Maine is close to having legal sports betting in place. A bill has landed on the desk of Governor Janet Mills.
This is now the second time that a bill is on her desk. She is expected to make a different decision this time around.
LD 585 is the bill that has advanced all the way to the final stage as it was moved out of the Appropriations Committee on Monday morning. Both chambers in the state legislature approved the bill last week, and there is anticipation that Mills will put her signature on it soon.
LD 1352 was the first sports betting bill, and that one focused on mobile sports betting in the state. This new bill is similar to the first attempt, but it is also a part of a much more comprehensive gaming package.
Tribal sovereignty is also at the heart of this bill, and Mills used mobile betting as a way to get Native American tribes on board. There are four federally recognized tribes in Maine, and all of them will be able to offer sports betting.
Both online and retail sports betting in Maine will be offered if the bill is signed, and the ten retail licenses will be reserved for casinos, racetracks, and off-track betting facilities. The Native American tribes will have access to the online licenses, and they can then partner with sports betting companies.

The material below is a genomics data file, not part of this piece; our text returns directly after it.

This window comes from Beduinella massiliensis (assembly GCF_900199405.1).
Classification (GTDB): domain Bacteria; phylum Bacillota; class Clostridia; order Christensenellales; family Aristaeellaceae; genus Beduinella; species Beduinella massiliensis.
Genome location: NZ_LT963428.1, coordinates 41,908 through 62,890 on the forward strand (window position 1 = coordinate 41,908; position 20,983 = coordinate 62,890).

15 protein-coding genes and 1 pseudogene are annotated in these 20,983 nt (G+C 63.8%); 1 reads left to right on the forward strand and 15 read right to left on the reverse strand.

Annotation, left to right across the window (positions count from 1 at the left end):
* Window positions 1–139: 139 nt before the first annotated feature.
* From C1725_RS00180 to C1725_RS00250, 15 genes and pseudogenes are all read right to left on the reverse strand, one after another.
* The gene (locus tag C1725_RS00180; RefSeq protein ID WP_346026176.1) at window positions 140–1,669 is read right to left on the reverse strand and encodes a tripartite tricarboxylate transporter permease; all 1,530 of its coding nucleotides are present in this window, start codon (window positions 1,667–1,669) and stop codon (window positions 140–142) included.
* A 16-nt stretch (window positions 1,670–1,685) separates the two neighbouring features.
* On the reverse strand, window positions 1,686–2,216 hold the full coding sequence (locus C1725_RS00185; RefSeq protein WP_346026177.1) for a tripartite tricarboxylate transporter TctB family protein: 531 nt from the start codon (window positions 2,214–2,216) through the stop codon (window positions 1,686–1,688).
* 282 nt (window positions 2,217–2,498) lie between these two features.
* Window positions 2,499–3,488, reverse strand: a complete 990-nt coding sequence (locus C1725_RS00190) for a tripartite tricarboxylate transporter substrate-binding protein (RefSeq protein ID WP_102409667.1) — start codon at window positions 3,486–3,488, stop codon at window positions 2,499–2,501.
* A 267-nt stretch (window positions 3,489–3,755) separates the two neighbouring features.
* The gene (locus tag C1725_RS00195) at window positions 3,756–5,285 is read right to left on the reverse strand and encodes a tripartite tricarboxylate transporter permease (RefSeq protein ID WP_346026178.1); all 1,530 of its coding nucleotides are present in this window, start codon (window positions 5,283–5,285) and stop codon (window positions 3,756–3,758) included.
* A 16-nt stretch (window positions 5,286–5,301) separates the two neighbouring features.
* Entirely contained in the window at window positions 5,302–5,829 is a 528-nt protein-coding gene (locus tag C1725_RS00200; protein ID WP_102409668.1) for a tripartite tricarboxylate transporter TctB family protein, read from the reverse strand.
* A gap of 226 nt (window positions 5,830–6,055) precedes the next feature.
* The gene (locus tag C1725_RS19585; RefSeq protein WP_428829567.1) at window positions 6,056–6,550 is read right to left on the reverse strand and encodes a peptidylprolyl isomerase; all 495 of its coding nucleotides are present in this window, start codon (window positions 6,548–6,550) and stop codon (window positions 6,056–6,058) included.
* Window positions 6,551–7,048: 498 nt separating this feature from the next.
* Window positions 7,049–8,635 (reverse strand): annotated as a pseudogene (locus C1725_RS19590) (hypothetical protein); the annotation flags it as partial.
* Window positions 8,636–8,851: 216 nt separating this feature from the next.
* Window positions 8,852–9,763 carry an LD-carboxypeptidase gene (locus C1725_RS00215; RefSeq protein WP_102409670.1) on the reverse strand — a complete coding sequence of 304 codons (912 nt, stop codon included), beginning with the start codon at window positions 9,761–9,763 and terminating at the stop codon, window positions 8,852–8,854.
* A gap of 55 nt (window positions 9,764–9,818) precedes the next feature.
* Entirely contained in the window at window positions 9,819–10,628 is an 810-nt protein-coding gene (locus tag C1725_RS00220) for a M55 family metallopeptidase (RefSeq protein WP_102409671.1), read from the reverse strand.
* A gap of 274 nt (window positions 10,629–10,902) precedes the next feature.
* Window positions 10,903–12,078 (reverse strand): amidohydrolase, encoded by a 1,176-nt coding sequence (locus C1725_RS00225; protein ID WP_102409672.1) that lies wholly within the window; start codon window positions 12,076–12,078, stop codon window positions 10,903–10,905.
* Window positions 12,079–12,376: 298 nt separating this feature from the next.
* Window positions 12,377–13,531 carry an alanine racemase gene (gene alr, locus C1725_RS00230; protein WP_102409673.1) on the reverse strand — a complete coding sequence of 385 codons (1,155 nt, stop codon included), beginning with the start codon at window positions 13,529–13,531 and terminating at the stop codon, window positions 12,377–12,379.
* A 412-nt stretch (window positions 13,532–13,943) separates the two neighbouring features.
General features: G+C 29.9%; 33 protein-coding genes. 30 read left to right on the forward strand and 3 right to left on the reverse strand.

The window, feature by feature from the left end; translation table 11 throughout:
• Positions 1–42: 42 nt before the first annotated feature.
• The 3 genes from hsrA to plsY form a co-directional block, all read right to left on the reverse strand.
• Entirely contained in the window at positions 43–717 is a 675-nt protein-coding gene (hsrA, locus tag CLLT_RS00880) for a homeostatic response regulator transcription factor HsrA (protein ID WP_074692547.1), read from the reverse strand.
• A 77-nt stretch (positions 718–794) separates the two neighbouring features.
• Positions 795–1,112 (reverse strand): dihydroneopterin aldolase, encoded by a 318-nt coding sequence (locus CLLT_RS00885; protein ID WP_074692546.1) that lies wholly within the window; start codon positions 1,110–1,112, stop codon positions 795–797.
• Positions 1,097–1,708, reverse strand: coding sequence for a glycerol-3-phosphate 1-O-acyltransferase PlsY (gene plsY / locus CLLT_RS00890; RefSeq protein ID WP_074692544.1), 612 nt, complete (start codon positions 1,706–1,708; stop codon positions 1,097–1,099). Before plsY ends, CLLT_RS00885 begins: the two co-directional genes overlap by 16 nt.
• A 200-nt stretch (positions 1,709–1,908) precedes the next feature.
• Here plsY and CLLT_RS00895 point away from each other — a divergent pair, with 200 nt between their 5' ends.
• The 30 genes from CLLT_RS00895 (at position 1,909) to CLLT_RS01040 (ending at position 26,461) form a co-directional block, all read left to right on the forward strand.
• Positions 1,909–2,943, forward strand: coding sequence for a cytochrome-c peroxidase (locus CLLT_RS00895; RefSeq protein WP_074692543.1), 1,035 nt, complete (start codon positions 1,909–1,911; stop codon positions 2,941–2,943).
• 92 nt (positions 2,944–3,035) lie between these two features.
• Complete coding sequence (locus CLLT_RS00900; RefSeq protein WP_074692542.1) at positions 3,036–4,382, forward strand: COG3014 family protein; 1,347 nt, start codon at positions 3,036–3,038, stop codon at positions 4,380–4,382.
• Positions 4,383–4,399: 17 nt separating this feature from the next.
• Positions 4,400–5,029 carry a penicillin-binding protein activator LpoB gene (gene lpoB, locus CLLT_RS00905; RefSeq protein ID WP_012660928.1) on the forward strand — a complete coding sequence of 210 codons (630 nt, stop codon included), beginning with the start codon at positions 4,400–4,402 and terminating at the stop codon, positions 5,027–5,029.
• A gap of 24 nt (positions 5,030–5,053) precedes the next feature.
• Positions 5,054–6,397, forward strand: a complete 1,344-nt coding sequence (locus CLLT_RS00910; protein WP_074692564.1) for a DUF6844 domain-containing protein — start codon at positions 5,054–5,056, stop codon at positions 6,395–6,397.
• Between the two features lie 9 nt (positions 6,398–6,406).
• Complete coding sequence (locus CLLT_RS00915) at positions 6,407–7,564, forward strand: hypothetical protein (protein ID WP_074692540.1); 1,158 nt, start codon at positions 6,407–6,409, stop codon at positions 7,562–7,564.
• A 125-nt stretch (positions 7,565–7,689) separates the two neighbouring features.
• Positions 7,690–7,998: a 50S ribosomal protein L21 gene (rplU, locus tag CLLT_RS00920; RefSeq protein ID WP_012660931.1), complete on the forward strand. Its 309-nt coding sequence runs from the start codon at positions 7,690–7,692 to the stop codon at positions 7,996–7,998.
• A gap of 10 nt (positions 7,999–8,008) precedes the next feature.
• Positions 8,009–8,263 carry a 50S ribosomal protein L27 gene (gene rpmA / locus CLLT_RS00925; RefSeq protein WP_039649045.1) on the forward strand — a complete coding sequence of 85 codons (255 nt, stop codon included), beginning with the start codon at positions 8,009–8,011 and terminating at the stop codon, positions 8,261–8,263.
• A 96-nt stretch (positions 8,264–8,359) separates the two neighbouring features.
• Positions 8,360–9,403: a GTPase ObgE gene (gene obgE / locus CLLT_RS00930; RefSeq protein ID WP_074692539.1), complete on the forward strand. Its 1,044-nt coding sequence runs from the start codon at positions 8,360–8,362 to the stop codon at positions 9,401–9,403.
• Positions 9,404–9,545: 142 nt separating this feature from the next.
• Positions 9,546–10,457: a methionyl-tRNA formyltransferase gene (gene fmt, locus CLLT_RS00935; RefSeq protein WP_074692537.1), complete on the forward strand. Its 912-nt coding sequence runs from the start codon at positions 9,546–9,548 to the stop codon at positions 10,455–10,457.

Even though there is still some concern about the decision from Mills, it is expected that she will sign this piece of legislation. This has been a big effort from lawmakers in Maine, and it could finally end in a good way.Jump to
Additional Details of LD 585
Sports betting will be taxed at a rate of 10%. That is right around the national average in the United States. One additional benefit to sportsbooks is the fact that promotional money will be deducted from the revenue that is reported.
Betting on collegiate sporting events that feature colleges from the state of Maine will not be legal. Sportsbooks can offer betting on tournaments or larger events in which Maine colleges participate.
A mobile sports betting license will cost $200,000, and it will be good for four years. It will cost retail properties just $4,000 in order to hold a license to offer sports betting in Maine.
New England Love Sports Betting
The Midwest portion of the United States quickly emerged as the prime spot for betting in the United States. The New England area has caught up quickly. If Governor Mills does sign the bill, then Massachusetts and Vermont will be the only two states without legal sports betting.
Massachusetts actually appears to be close to passing a sports betting bill as well. It could turn into a race with Maine to get this industry launched. Maine is not home to any professional sports teams, but there is still a strong sports culture in the state.